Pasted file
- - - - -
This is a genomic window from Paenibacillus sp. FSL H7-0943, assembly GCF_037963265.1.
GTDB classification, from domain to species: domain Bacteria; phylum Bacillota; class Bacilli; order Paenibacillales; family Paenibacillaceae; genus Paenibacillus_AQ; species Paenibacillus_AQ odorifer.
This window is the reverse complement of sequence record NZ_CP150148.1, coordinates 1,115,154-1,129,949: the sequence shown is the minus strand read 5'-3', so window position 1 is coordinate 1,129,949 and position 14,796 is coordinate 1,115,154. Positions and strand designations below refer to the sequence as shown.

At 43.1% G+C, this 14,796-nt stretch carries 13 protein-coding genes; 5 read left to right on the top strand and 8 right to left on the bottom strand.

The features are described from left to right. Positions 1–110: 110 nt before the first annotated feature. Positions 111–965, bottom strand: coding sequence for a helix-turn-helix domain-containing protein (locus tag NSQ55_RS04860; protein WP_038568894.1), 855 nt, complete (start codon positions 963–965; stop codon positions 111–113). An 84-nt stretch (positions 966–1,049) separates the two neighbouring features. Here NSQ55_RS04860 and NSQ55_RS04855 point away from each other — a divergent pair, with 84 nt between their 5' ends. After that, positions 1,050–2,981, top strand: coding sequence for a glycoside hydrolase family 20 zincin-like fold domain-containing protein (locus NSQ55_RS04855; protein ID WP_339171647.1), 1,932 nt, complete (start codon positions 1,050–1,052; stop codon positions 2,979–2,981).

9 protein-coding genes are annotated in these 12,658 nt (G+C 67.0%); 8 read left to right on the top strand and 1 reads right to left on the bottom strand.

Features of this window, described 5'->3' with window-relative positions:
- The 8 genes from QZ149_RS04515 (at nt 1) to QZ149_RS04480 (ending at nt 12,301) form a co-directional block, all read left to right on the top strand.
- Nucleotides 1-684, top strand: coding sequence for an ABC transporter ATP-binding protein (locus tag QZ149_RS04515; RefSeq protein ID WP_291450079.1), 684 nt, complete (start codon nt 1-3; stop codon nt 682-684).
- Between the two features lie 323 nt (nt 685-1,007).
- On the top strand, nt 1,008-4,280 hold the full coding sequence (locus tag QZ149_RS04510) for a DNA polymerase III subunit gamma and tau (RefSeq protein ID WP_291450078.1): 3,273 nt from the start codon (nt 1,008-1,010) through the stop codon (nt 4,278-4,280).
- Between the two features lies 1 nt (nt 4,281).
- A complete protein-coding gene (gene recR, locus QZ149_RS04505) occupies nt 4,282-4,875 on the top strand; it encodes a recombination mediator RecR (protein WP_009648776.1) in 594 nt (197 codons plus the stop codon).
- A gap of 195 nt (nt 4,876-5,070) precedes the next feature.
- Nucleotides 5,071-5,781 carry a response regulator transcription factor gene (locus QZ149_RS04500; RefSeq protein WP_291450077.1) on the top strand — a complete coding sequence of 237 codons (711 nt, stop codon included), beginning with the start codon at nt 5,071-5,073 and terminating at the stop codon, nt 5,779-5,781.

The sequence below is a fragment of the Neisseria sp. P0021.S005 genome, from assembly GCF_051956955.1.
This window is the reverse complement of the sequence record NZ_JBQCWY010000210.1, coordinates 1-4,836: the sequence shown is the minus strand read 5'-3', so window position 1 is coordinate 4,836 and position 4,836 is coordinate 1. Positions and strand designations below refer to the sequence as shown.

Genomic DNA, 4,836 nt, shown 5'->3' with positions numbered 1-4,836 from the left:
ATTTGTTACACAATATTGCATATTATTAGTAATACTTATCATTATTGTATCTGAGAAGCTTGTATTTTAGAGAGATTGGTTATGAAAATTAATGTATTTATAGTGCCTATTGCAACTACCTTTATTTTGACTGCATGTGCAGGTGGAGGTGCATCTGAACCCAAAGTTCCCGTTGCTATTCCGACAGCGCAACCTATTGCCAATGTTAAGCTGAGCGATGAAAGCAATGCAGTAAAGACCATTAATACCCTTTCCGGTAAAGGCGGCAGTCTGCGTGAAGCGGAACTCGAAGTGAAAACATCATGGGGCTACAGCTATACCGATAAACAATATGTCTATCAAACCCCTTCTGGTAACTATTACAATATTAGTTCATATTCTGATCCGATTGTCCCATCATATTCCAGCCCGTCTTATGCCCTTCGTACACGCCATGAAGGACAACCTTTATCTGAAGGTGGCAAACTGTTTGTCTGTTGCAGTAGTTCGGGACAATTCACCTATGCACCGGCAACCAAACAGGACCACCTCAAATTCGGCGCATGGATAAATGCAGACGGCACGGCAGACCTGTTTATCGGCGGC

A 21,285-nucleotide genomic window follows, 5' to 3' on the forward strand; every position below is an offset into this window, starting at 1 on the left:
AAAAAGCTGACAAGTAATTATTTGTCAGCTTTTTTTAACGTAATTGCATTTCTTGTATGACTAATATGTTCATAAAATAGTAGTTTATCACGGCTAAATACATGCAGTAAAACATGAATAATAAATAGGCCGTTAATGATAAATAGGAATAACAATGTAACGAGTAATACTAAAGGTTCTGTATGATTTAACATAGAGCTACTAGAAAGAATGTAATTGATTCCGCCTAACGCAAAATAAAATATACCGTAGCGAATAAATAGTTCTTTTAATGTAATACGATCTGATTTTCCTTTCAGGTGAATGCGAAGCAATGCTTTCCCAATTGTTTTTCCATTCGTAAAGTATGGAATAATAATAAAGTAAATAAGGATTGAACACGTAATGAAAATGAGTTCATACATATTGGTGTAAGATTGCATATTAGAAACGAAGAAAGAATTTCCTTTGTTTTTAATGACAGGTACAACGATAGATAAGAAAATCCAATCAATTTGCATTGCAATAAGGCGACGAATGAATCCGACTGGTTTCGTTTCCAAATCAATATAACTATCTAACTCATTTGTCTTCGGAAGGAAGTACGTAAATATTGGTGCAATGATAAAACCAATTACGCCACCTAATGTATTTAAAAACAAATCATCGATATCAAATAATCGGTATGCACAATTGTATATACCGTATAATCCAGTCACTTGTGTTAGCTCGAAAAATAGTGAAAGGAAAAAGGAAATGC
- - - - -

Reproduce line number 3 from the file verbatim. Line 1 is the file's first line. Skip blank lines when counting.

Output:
This window is the reverse complement of sequence record NZ_CP150148.1, coordinates 1,115,154-1,129,949: the sequence shown is the minus strand read 5'-3', so window position 1 is coordinate 1,129,949 and position 14,796 is coordinate 1,115,154. Positions and strand designations below refer to the sequence as shown.